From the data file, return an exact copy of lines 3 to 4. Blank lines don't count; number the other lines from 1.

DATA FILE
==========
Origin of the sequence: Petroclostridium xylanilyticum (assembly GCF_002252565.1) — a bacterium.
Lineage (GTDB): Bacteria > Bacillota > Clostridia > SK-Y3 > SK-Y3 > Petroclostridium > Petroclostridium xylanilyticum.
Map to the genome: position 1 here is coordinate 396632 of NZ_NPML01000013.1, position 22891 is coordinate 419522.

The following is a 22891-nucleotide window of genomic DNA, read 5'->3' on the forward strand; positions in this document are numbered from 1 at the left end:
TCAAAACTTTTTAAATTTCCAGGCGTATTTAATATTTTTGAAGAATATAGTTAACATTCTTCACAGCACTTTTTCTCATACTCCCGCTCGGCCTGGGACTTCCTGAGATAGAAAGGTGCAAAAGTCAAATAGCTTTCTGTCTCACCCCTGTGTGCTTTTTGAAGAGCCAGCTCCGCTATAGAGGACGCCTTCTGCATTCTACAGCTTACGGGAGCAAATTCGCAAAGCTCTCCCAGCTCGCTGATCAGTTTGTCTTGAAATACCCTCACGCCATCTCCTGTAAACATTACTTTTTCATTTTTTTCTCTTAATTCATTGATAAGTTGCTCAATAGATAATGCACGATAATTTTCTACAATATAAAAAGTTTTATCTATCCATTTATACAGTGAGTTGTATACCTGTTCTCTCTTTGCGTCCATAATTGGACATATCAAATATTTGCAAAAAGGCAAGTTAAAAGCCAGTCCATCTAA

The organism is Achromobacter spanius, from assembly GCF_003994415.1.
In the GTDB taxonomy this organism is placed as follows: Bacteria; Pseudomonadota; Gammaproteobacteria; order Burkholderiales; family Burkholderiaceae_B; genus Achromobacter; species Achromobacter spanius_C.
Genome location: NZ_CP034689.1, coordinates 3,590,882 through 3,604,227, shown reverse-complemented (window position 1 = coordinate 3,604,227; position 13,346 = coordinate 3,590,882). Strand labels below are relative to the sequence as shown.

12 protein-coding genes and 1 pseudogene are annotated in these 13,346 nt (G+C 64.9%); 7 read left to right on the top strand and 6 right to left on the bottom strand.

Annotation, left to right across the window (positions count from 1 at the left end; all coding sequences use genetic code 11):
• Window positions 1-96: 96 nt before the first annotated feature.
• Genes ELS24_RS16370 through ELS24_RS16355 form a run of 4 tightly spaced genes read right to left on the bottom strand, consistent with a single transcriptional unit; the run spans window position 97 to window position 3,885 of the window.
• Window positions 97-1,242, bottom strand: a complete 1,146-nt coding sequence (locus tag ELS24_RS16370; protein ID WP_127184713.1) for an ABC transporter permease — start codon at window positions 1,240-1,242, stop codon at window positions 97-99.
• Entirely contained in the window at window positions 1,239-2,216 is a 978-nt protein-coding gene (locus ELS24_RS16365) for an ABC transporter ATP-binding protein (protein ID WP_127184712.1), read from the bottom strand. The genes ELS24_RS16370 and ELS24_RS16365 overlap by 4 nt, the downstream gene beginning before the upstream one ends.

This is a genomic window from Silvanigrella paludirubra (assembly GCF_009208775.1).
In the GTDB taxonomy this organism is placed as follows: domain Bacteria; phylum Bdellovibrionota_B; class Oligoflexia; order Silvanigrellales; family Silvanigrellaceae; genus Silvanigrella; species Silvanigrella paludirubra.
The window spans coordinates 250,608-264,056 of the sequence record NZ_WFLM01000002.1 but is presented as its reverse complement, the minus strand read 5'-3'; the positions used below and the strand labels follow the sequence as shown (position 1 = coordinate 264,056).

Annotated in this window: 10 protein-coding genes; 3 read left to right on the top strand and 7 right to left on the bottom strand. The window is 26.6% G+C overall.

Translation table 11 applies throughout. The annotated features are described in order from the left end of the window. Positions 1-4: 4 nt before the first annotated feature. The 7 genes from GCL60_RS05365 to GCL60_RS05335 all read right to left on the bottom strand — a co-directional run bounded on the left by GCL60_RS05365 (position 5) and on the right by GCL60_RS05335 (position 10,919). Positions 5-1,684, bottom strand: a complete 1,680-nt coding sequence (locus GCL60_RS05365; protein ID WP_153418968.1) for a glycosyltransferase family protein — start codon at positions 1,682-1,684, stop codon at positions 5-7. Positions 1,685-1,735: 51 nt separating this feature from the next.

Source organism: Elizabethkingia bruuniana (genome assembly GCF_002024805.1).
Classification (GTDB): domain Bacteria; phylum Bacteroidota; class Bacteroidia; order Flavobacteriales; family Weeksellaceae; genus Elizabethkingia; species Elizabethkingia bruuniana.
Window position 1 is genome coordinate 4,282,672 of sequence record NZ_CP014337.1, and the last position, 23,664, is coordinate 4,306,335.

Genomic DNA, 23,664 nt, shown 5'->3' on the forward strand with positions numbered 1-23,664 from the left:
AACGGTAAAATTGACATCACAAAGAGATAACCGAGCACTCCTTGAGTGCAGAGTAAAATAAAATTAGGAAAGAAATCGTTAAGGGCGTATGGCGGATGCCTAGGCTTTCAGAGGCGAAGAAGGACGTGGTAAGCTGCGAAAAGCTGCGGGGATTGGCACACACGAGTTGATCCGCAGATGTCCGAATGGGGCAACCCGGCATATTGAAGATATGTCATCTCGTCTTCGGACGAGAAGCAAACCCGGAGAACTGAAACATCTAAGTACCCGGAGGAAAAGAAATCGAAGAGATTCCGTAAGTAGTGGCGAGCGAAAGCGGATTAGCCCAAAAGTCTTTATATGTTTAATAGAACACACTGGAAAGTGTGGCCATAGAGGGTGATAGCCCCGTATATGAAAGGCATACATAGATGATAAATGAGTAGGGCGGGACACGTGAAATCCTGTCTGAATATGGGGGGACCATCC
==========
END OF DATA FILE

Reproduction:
Map to the genome: position 1 here is coordinate 396632 of NZ_NPML01000013.1, position 22891 is coordinate 419522.

The following is a 22891-nucleotide window of genomic DNA, read 5'->3' on the forward strand; positions in this document are numbered from 1 at the left end: